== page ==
Communities CORDIS News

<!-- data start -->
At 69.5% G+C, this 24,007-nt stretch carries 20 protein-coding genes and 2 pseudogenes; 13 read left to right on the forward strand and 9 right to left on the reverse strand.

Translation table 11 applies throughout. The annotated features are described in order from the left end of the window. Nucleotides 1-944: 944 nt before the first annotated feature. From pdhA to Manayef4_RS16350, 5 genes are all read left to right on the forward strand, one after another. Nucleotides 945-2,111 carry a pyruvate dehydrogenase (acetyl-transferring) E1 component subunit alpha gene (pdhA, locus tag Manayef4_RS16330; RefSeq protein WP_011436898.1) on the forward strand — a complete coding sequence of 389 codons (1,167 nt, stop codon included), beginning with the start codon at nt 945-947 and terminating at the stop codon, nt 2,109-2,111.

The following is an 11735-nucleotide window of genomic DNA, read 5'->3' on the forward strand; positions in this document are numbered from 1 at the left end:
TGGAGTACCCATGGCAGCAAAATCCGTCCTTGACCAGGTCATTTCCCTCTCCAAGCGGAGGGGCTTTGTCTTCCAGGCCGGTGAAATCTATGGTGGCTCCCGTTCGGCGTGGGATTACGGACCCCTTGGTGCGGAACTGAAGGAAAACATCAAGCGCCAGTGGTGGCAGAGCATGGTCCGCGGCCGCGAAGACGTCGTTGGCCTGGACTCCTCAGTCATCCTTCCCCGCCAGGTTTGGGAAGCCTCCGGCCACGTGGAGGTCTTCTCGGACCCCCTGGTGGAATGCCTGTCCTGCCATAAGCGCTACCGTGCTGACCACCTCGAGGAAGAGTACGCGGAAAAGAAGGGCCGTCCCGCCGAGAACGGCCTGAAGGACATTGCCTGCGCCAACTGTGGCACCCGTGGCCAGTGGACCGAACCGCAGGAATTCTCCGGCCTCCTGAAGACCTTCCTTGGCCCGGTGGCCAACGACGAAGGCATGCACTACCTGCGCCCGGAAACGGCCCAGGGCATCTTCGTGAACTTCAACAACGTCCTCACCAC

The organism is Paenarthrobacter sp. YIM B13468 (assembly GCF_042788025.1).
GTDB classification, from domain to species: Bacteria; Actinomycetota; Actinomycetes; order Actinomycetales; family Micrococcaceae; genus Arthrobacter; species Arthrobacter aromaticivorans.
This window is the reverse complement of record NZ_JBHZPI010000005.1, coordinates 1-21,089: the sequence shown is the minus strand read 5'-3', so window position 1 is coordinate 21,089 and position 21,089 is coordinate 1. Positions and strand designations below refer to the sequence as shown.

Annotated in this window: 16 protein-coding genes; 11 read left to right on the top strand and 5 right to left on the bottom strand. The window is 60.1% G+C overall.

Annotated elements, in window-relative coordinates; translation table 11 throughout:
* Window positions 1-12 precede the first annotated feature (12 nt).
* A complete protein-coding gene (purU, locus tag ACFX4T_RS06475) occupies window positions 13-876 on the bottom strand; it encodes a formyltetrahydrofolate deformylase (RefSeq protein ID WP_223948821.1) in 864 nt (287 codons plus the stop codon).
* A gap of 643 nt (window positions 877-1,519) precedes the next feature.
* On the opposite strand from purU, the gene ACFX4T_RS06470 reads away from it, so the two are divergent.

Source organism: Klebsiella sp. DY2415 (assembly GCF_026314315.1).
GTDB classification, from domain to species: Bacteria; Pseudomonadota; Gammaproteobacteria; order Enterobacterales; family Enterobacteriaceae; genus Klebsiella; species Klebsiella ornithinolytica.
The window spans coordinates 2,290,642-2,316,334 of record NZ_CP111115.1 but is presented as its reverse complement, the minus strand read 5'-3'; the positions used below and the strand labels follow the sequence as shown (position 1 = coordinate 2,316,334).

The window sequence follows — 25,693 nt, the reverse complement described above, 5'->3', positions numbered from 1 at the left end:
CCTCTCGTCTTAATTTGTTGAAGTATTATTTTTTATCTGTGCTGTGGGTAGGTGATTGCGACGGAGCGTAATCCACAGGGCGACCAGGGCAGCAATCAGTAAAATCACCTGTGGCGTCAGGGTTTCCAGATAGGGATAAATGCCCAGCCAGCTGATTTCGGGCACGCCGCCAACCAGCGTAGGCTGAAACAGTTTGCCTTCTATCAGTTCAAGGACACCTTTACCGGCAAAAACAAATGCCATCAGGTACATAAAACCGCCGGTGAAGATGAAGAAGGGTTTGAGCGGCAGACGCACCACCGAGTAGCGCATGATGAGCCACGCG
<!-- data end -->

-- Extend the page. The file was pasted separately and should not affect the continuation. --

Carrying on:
European researchers working on the VENUS-C project have developed an open, scalable, and user-centered cloud computing infrastructure, highlighting an attempt to implement a user-centric approach to the cloud. Cloud computing empowers researchers "in a number of different ways, enabling them not only to do better science by accelerating discovery but also new science they could not have done before," says VENUS-C project director Andrea Manieri. The new infrastructure integrates easily with users' working environments and provides on-demand access to cloud resources as and when needed. "Our approach to the interoperability layer tackles current challenges with our users firmly in mind," Manieri says. The researchers used the VENUS-C infrastructure on Microsoft's Windows Azure platform to run BLAST, a data-intensive tool used by biologists to find regions of local similarity in amino-acid sequences of different proteins. The VENUS-C infrastructure made the experiment cost less than 600 euros and take just a week to process the data that normally would have taken more than year. "The advantage of using VENUS-C BLAST compared with renting cloud resources and deploying high-performance computing or high-throughput versions of BLAST is that deployment efforts are minimized and client impact is also minimal, since users don’t have to log-in on a different machine," says VENUS-C's Ignacio Blanquer.